Shakespeare's Globe has been criticised for sharing a "derogatory" poem challenging "transphobic Terfs", as the theatre promoted a play about a non-binary Joan of Arc.
Verses that begin by using the word “bitch” to descibe feminists who are critical of gender ideology were shared on the Globe's website and the venue’s Twitter feed to promote I, Joan, a play about the French heroine.
It was shared with a message urging people to “share your truth”, adding: “We are all beautiful. We are all powerful.”
But the poem, titled “Terfs stop being transphobic challenge”, has been criticised as a “vicious attack on women” by campaigners concerned about gender theory, with the Globe rushing to delete the piece.
It also purged its website of a page titled “creative responses to I, Joan”, saying that promoting the piece of writing directed at “terfs” was a “misjudgment”.
Terf stands for “trans exclusionary radical feminist”, although it has also been used more broadly to describe women who are critical of gender theory. The controversial verse attributed to Alex Curry enjoins these “Terfs” to “stop being transphobic”.
The poem begins: “The lion, the witch, the audacity of this bitch / to question my authority on bodily autonomy.”
It continues with lines stating “to hear them speak, with so much garbage locked inside it's a wonder they survive”, along with “they're questioning my right to proudly self-identify”, and complaints about “transphobic lies”.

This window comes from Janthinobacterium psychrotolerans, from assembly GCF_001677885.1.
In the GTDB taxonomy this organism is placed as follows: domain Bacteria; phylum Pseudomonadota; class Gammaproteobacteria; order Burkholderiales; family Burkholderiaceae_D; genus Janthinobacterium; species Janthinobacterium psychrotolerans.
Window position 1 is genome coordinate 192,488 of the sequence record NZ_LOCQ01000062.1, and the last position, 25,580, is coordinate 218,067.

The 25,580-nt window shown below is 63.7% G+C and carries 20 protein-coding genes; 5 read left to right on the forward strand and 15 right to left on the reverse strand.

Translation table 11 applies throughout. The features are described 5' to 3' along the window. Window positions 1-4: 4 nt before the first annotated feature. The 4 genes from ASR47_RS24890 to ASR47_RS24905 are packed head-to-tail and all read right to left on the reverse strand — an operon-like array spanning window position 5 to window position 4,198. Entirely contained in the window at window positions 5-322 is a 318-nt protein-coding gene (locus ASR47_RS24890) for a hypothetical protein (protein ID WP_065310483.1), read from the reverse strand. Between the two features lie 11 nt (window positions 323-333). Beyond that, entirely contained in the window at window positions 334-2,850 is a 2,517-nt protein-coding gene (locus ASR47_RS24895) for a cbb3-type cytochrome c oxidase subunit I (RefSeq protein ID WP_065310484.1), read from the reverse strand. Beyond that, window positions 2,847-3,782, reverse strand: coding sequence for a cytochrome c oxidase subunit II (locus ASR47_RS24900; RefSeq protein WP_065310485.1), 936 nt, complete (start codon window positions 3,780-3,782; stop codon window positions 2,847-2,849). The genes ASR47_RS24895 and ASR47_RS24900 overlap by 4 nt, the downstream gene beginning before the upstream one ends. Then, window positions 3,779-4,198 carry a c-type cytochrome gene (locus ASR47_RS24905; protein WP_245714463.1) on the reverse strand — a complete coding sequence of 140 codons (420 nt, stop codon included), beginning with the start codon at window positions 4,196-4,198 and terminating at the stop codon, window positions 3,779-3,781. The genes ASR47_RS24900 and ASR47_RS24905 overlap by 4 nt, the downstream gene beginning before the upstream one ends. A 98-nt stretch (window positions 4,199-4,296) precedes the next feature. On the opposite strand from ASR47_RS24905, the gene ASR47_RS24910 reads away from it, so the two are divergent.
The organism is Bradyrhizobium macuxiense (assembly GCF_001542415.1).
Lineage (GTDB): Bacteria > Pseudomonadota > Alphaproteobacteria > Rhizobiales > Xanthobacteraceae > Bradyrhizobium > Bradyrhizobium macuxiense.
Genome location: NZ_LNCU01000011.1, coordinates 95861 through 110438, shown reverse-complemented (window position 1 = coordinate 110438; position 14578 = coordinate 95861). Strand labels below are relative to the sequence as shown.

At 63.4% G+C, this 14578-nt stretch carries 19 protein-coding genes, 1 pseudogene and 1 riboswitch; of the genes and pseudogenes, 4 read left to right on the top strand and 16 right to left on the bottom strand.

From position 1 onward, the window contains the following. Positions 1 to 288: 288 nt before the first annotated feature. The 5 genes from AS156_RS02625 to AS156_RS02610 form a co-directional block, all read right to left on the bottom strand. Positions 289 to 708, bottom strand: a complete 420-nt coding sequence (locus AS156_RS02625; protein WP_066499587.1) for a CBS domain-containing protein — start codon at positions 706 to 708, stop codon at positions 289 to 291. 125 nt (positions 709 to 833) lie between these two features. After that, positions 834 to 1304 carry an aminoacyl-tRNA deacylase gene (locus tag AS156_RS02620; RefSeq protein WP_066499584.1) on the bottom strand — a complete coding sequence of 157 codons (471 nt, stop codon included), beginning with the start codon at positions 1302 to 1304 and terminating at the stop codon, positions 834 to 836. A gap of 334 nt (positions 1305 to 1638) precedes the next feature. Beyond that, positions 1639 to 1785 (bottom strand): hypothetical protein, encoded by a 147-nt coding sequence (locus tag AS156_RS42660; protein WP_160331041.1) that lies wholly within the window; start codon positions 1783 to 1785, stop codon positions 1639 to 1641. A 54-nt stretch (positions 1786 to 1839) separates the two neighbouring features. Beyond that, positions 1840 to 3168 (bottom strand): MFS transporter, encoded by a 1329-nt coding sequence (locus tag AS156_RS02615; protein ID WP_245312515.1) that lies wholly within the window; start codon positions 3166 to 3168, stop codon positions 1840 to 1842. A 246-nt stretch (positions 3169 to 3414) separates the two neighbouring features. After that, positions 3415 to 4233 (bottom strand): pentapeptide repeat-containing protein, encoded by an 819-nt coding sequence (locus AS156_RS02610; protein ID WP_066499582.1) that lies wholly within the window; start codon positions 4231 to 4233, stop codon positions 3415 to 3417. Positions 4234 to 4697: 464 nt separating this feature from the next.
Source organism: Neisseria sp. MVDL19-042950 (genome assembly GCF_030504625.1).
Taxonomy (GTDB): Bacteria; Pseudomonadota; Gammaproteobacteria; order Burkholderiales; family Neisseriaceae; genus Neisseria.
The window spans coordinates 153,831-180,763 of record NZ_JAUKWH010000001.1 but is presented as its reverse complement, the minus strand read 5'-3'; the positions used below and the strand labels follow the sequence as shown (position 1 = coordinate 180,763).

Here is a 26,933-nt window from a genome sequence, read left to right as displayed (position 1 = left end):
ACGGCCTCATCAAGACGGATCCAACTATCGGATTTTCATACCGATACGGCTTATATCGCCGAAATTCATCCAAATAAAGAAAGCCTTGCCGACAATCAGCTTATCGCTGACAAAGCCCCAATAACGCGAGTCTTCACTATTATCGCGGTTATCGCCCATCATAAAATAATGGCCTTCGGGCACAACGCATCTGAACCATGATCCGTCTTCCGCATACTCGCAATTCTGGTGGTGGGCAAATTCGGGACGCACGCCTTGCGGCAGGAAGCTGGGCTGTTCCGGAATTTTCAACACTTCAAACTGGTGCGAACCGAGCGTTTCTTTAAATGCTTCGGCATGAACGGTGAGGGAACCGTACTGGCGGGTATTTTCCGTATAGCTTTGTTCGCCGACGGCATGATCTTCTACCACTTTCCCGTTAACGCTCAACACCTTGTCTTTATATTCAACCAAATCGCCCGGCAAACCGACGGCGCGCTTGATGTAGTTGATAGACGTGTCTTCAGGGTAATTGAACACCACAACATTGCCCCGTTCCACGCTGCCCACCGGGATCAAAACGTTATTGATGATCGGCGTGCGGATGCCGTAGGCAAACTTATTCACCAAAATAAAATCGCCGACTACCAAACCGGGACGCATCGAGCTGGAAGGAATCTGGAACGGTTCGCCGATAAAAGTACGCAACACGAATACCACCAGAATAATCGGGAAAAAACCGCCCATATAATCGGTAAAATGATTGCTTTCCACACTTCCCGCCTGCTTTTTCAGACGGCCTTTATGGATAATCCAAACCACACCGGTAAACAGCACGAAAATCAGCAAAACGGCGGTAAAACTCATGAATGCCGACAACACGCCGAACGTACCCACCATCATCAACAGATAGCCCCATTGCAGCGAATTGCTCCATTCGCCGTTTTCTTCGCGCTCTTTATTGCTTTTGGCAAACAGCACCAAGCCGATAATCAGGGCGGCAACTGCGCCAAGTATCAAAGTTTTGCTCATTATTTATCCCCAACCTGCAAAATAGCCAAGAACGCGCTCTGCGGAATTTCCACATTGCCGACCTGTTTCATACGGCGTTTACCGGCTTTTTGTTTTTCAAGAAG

The poem claims that the path of feminists who are critcal of gender theory is a “f—ing path being paved by f—ing men”.
The play had already attracted strong criticism for appearing to “erase” female figures from history.
Joan Smith, feminist writer and author of Misogynies, said: “It’s not a poem, it’s a vicious attack on women who disagree with a nasty, misogynist cult.
“Another institution captured - are there any adults at The Globe? Anyone who thinks this is reasonable behaviour has lost all sense of humanity.”
Woman’s Place UK, a gender critical campaign group, added: “Publishing such derogatory and deeply misogynistic language sends a very powerful message to women - know your place.
“We support and embrace artistic licence, but publishing offensive sexist tropes, whilst erasing a woman from her own life, only spotlights The Globe’s regressive attitudes towards women.”
A spokesman for the theatre said: “In sharing a selection of audience artistic responses to I, Joan on social media, we shared something in a moment of misjudgment. The tweet was promptly deleted, and we are sorry for any offence caused.
“I, Joan as a new play gives messages of joy, hope, love, and inclusion of all.”